Press Releases | Trusteeship

ACTA Praises AU Governance Changes

Calls for Additional Reforms
May 24, 2006

WASHINGTON, DC—The American Council of Trustees and Alumni (ACTA) today praised governance reforms adopted by the American University (AU) Board of Trustees, but called for some additional modifications to ensure the board’s ultimate authority and independence. ACTA has been advising on changes to the AU governance structure for months.

“We are very pleased to see that AU has implemented many of the reforms ACTA and other expert groups recommended,” ACTA president Anne D. Neal stated. “But there is still room for improvement. In the long term, process is important only if it leads to a good education for the students at AU.”

In the wake of a highly publicized scandal involving excessive presidential compensation at AU, the Senate Finance Committee held a governance roundtable in early March. ACTA testified at the roundtable at the request of Committee Chairman Sen. Chuck Grassley (R-Iowa). ACTA’s testimony called for the removal of AU’s president as a voting member of the board, the hiring of independent staffing for the board, a reduction in board size, and regular board orientations from outside experts.

On May 19, AU announced that its board had approved extensive changes to its governing procedures, including many of those ACTA recommended. The reforms endorsed by the governance report include:

  • Removing AU’s president as a voting member of the board;
  • Regular review of the president;
  • Approval by the full board of presidential compensation;
  • Non-voting representation of students and faculty on the board;
  • Regular orientations and performance reviews of trustees;
  • More frequent board meetings;
  • Trustee selection by the board and not the president;
  • Independent staffing for the board;
  • Expansion of the board; and
  • Adding more individuals with backgrounds in higher education to the board.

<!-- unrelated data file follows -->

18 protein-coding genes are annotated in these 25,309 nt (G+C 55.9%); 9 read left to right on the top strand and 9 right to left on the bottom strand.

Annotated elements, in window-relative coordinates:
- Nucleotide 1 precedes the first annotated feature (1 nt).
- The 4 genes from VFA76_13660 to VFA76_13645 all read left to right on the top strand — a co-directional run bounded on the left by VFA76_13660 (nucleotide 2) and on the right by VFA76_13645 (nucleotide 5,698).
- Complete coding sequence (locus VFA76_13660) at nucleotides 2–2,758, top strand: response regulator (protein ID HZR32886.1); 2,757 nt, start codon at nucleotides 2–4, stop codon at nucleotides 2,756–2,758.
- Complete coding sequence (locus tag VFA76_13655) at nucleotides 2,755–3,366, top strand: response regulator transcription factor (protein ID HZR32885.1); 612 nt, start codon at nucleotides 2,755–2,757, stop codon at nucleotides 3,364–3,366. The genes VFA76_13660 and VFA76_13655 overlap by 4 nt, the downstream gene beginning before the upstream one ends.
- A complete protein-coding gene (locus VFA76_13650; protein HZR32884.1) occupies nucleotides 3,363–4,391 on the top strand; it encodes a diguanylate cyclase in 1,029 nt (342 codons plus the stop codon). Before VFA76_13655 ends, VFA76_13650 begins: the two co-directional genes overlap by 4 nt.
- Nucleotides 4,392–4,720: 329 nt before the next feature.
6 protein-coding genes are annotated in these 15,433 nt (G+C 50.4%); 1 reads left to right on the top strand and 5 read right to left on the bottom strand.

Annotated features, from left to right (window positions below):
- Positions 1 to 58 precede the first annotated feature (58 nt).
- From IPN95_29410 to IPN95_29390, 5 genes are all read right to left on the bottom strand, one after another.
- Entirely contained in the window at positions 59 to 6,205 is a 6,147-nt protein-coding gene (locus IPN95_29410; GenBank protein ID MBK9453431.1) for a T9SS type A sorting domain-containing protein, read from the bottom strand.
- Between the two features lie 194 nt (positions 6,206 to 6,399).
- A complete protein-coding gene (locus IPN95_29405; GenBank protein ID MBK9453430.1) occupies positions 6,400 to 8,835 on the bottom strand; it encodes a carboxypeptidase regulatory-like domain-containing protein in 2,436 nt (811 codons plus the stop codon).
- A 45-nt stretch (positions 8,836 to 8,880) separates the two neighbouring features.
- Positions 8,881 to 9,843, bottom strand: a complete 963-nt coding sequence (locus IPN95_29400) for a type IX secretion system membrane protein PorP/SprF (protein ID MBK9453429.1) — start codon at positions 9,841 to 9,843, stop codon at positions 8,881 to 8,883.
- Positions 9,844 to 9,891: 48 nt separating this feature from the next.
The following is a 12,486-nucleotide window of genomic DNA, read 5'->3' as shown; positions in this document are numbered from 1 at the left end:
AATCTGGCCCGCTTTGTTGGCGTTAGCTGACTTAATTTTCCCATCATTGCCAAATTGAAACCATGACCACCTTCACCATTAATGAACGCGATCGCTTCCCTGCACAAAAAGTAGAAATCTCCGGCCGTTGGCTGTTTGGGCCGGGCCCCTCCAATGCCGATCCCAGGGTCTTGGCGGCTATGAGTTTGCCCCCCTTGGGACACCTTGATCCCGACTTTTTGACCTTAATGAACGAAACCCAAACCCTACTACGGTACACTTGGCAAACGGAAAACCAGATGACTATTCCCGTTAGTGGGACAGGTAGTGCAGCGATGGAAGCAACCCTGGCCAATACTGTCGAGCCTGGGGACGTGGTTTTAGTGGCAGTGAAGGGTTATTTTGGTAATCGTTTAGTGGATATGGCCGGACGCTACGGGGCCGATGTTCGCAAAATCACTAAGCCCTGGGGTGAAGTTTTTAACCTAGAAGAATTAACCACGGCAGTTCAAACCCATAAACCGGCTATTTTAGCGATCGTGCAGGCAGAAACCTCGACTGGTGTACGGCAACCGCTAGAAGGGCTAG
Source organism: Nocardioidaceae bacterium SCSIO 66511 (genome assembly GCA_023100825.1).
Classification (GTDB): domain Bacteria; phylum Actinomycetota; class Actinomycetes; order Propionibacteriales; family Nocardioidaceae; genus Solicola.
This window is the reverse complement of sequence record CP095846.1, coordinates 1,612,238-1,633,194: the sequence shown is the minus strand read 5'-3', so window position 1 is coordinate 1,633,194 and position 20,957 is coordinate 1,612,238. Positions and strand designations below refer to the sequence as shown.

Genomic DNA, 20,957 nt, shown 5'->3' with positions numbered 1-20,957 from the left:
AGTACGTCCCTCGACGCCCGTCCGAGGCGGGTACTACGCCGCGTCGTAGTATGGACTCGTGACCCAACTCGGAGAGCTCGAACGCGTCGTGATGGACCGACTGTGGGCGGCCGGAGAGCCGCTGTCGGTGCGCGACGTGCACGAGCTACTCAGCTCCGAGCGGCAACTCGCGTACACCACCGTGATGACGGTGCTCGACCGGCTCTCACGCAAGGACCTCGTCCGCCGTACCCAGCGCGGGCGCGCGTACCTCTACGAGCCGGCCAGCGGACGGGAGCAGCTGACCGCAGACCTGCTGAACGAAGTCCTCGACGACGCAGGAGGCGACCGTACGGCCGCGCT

“The board’s conscientious effort to address many of its governance failings should quell some of the fury over its past practices,” Neal said. “But at nearly 35 members, the board is far too large and diffuse to govern thoughtfully.”

“AU’s board should be reduced to a size of no more than 15,” Neal continued. “Also, the contention that boards should include trustees with a professional background in higher education should be tempered by a realization that too many of our universities suffer from insularity and demand outside, independent judgment. AU itself has been a prime example of this problem, as the recent scandal illustrates.”

“We look forward to continued reforms at AU,” Neal concluded. “AU’s troubles are proof positive that college and university boards of trustees must take their fiduciary obligations seriously if our institutions wish to address the many challenges—educational and financial—facing higher education.”

The American Council of Trustees and Alumni is a national education nonprofit dedicated to academic freedom, academic excellence, and accountability. It has a network of alumni and trustees across the country.


Launched in 1995, we are the only organization that works with alumni, donors, trustees, and education leaders across the United States to support liberal arts education, uphold high academic standards, safeguard the free exchange of ideas on campus, and ensure that the next generation receives an intellectually rich, high-quality college education at an affordable price.

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